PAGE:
The employer can terminate an employment agreement due to various circumstances.
Either party may terminate a contract during the probation period, without the requirement of observing the notice period and based on a written notification.
The contract can end (1) following the employee’s request to end the contract at a specific date (with no notice period observed) as a result of the employer’s consent or (2) following the mutual agreement signed between the parties (with no notice period observed).
The employer can dismiss the employee in various situations.
A. Reasons pertaining to the employee:
In the case of a gross misconduct, certain steps have to be followed before a disciplinary dismissal:
After the hearing takes place, the committee makes a decision, weighing the accusation and the employee’s defence.
If the employee refuses to appear at the hearing, the committee can perform the hearing in the employee’s absence. If the committee decides to terminate the employment, they have to bring their decision to the employee’s attention within not more than five days.
To prove the employee’s professional inadequacy, a direct manager must first present a review of poor results with observations.
Then, the manager has to draw up an action plan, giving the employee a chance to get the performance back on track by a certain date.
If the result isn’t successful, the employer has to offer the employee another position in the company, more appropriate to the employee’s abilities.
Finally, if such position isn’t available, the employer can proceed with the dismissal.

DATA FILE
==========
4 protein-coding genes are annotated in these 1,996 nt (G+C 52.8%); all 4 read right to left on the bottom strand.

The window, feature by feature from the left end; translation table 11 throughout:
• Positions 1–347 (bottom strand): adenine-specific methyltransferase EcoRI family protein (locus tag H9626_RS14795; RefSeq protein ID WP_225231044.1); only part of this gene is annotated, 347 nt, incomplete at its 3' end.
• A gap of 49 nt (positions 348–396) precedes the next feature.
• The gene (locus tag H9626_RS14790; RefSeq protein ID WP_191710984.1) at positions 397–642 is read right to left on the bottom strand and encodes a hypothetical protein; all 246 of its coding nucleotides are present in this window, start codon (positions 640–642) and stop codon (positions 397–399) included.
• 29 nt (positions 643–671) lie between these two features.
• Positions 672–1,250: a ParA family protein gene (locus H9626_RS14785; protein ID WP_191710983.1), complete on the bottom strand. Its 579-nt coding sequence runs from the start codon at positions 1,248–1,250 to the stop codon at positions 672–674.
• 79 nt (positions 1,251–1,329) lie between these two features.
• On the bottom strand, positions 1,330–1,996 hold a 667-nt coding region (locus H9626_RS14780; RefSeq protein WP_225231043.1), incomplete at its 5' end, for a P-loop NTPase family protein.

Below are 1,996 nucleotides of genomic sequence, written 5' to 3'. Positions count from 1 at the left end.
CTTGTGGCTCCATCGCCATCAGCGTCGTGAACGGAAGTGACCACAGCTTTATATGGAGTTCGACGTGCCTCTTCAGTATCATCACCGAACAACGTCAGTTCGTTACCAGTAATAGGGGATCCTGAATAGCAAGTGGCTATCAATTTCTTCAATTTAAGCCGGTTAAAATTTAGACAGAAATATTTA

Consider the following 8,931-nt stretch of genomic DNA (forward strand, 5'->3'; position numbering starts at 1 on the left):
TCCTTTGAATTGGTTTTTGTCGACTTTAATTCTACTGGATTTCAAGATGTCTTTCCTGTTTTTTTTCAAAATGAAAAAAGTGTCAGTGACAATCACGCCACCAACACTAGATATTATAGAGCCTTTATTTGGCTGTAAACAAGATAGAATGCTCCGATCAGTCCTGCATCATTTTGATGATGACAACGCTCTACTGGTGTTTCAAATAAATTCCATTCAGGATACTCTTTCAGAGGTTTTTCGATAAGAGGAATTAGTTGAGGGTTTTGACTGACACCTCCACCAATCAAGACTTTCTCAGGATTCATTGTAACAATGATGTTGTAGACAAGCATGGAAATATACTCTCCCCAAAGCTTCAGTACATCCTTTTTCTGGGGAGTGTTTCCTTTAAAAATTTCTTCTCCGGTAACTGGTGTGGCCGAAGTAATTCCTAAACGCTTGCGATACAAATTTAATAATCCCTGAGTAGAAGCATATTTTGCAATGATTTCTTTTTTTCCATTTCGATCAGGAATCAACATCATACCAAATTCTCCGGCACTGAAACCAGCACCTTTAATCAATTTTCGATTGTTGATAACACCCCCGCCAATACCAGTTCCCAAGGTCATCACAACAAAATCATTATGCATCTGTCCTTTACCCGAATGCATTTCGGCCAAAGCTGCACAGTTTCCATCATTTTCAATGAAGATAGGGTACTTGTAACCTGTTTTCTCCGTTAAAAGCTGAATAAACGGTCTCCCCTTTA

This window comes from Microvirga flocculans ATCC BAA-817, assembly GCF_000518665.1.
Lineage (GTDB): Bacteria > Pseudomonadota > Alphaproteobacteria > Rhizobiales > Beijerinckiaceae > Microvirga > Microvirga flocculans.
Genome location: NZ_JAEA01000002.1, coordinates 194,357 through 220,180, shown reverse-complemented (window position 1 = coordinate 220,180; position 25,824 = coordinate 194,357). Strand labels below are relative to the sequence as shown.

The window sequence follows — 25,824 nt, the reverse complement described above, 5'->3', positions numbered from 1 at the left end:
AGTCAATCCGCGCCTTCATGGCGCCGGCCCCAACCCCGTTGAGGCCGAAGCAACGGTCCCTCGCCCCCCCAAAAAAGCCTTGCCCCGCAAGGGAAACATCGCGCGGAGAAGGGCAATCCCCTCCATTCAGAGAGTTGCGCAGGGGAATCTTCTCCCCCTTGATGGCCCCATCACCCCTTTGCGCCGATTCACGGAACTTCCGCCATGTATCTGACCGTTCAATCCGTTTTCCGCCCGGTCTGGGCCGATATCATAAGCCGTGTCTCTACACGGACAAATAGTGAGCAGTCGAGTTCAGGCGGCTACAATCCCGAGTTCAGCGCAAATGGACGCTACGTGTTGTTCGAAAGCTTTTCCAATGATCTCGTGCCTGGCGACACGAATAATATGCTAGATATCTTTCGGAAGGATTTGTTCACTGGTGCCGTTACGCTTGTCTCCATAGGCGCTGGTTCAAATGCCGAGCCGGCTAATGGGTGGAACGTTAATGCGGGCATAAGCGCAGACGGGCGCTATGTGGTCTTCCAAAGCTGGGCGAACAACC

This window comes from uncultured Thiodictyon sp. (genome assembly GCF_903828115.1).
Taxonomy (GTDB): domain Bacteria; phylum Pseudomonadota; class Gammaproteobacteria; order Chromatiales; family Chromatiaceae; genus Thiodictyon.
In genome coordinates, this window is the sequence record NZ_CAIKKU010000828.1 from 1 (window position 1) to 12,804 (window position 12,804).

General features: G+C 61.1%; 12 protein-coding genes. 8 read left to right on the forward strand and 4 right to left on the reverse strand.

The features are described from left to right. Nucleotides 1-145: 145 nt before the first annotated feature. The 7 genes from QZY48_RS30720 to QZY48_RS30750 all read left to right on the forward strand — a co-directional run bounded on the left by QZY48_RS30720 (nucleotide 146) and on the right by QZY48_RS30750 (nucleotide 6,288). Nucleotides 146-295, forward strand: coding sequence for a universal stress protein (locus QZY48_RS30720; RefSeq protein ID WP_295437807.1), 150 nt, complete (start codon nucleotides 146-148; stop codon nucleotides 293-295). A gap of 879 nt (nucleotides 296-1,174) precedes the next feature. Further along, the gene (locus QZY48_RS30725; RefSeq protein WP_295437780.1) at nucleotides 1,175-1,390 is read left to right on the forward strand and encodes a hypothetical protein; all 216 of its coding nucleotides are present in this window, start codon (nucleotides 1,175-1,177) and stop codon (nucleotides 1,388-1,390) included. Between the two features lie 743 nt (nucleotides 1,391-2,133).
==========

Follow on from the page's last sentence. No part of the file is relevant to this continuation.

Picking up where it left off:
B. Reasons not pertaining to the employee:
The employer must issue an objective reason regarding each dismissal cause mentioned above, with as many details as possible:
Certain employees find protection from being dismissed during certain periods of their lives, as follows:
In addition employees cannot be terminated for any reasons that may be deemed discriminatory such as their race, sex, language, political or union views, or religion.
They also are protected from termination when the employee is in receipt of reinsertion allowance and for exercising the rights to be informed on employment-related issues, trial periods, requesting a transition to a vacant position with more favourable conditions; participating in professional training courses provided by the employer.
Employees have the right to challenge termination decisions in court. Proceedings usually take around one year, depending on complexity. If the employee wins, the court declares the termination invalid. Then, the employer reinstates the employee, covering the employee’s court expenses and paying the employee’s salary and other salary rights for the period between termination and reinstatement. On rare occasions, the employee can also receive additional compensation for moral damages.
Employees can resign after observing the notice period, or the employer can waver part or all of the notice period, with a maximum notice period being 20 working days (45 for management positions). In practice, if the employee doesn’t want to observe the notice period in full, the employer has no way to enforce it.
Employers need to have a valid and recognised reason to terminate an employee. The Labour Code recognises the following as such reasons:
Notice period duration in case of dismissal, should be no shorter than 20 working days.
The employee can claim severance pay if the company ceases to exist or relocates, or if the employee’s role becomes redundant as a result of the company’s re-organization. Individual or collective agreements should contain the amount of severance pay, with a minimum of one month’s salary being the practice.
Notice period in case of resignation, should be no longer than 20 working days for execution positions and 45 working days for management positions.